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Board of Education Votes to Turn Nathan Hale School Over to Town

The school board said it can simply no longer afford to maintain the former elementary school.

Saying they could not afford the roughly $154,000 annually it would cost just for basic maintenance of the now closed Nathan Hale Elementary School, the Board of Education voted Monday to turn control of the building over to the town. 

"The board simply does not have that funding in its budget," said Interim Superintendent Richard Kisiel. 

Kisiel previously told the school board that the district had been paying minimal heating, utilities and custodial costs associated with the school, which amounted to about $154,000 annually. but that up until several weeks ago it still had supplies and equipment in the building. Kisiel said the district now has "no use for the building," while the town has been using the gym and the cafeteria for recreation activities.

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"We're left with this issue of who pays?" Kisiel said, noting that he approached General Manager Scott Shanley with the idea of the town paying the costs associated with the building to the school board while the board maintained control of it, but Kisiel said that Shanley indicated that he did not believe the Manchester Board of Directors would accept the idea.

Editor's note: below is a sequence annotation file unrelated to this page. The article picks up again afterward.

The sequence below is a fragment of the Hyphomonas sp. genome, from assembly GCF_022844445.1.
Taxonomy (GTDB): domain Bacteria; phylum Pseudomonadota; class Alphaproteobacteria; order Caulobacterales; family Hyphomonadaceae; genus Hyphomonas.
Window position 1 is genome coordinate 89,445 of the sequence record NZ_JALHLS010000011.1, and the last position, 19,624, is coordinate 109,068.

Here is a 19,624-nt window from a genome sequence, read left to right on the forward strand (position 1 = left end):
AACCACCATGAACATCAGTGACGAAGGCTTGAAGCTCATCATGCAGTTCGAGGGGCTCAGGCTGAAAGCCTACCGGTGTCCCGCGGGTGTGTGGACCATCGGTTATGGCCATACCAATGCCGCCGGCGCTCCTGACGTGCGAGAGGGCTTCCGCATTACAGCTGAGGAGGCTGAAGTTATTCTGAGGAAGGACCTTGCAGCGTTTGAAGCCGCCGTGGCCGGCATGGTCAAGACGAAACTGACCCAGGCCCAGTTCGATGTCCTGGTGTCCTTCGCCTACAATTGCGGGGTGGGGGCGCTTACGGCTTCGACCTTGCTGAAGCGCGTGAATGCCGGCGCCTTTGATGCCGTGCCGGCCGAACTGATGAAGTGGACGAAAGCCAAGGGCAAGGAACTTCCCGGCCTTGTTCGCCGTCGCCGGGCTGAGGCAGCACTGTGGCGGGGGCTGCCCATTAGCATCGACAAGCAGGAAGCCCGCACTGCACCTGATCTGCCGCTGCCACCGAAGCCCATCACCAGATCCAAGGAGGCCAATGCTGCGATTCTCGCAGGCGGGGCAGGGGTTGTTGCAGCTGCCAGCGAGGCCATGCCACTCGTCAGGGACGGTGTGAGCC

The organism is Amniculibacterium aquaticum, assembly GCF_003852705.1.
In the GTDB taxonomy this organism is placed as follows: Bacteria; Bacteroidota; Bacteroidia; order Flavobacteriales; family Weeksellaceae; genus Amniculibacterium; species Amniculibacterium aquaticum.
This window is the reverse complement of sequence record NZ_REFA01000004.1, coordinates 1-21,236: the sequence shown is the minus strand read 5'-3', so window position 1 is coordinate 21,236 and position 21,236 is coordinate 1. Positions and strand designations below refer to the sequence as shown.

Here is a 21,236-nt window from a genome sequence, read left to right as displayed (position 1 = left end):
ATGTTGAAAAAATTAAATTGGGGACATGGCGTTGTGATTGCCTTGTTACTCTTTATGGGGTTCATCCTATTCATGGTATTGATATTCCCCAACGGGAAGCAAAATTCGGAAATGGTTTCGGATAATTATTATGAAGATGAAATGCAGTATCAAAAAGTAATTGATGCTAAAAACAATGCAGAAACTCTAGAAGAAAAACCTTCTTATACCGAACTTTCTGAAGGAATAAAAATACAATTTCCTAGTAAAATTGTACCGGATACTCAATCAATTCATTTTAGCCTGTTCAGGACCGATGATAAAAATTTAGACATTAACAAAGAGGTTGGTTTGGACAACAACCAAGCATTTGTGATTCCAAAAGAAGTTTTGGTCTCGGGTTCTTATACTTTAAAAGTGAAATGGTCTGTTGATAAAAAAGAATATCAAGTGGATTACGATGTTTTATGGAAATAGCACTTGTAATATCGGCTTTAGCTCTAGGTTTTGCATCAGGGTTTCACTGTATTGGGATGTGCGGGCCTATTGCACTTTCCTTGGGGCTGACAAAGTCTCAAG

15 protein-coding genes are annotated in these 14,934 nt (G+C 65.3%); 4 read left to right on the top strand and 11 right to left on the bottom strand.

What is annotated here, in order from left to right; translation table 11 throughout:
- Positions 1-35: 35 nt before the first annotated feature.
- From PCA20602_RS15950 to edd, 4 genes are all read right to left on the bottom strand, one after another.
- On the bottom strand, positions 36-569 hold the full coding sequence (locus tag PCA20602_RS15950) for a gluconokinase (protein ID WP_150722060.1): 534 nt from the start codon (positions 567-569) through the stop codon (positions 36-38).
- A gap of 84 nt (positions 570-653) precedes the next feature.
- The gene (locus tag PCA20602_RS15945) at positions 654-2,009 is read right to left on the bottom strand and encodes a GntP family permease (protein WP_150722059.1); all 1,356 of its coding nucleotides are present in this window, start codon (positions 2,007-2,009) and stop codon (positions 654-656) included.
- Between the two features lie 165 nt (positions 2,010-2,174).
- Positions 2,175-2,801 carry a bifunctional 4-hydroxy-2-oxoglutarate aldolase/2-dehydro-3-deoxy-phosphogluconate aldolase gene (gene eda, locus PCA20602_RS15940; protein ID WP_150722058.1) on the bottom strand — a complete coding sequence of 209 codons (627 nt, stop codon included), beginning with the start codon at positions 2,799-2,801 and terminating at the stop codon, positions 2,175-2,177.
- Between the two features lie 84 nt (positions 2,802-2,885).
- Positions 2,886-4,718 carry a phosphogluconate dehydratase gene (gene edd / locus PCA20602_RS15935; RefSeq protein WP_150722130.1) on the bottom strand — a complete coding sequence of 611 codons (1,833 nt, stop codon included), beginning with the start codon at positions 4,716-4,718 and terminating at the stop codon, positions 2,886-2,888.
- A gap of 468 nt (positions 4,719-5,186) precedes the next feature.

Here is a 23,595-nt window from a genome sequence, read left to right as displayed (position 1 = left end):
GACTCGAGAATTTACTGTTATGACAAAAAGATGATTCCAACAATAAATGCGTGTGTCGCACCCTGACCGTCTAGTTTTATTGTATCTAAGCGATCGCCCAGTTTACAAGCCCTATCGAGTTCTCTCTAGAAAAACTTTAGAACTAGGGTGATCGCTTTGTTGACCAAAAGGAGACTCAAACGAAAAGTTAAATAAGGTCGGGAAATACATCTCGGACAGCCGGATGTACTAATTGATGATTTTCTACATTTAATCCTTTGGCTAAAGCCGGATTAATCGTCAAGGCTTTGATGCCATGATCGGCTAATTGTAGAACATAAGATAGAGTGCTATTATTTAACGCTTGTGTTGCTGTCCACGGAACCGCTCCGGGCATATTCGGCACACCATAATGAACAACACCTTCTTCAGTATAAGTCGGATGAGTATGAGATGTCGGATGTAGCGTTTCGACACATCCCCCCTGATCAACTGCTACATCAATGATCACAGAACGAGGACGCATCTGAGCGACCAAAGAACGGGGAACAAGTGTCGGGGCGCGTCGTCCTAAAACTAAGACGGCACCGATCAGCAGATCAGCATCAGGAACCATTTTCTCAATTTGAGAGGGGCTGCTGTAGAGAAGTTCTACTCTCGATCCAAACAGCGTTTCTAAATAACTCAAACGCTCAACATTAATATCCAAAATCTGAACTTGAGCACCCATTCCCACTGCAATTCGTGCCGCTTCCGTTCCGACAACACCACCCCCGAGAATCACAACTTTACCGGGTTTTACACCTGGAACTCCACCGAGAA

"We should simply return the building back to the town so that it can maintain the building," Kisiel said. 

The vote was unanimous, with many members of the school board stating they believed the move was in the best interests of the town's public education system. 

"I think this board is in the business of operating schools, and Nathan Hale is no longer a school," said Sarah Walton, a Democratic member of the school board. "I don't think it's passing the buck." 

The school board voted in August of 2012 to formally close the Spruce Street elementary school, since it did not have the millions estimated to repair and maintain the building's aging systems. 

There have been preliminary discussions in town about the possibility of establishing a charter school, with Nathan Hale being suggested as a possible location. In order for that to materialize, the town would have to cede control of the building back to the Board of Education. 

The building will be formally turned over to the town on March 1, 2013. 

Greg February 26, 2013 at 12:47 PM
It is the right time for the BOE to close the book on Nathan Hale. Well played BOE.
tina bourke February 26, 2013 at 01:11 PM
I watched the entire meeting live stream. I thought it made sense as far as Nathan Hale. It occurred to me and made sense when they mentioned it that either way the BOD or BOE, it is still the towns and the only difference is which budget supports it and has control of decisions. And, it hit home when it was said it is already closed and has been closed. What I didn't understand and it was touched on very briefly is the difference the amount would be to maintain the cafeteria and gym currently being used, vs., completely closing it down? The question was raised, but not answered and I simply wondered afterward is all?
Frank Lea February 26, 2013 at 06:16 PM
Closing Nathan Hale covered two things on the BOE's agenda, not having to pay to renovate it and it took care of the racial imbalance in the school system. What they didn't say was the increase in the transportation costs of busing all of the students to different schools. I think the 154,000 was less than the busing.
Joel Mrosek February 26, 2013 at 07:11 PM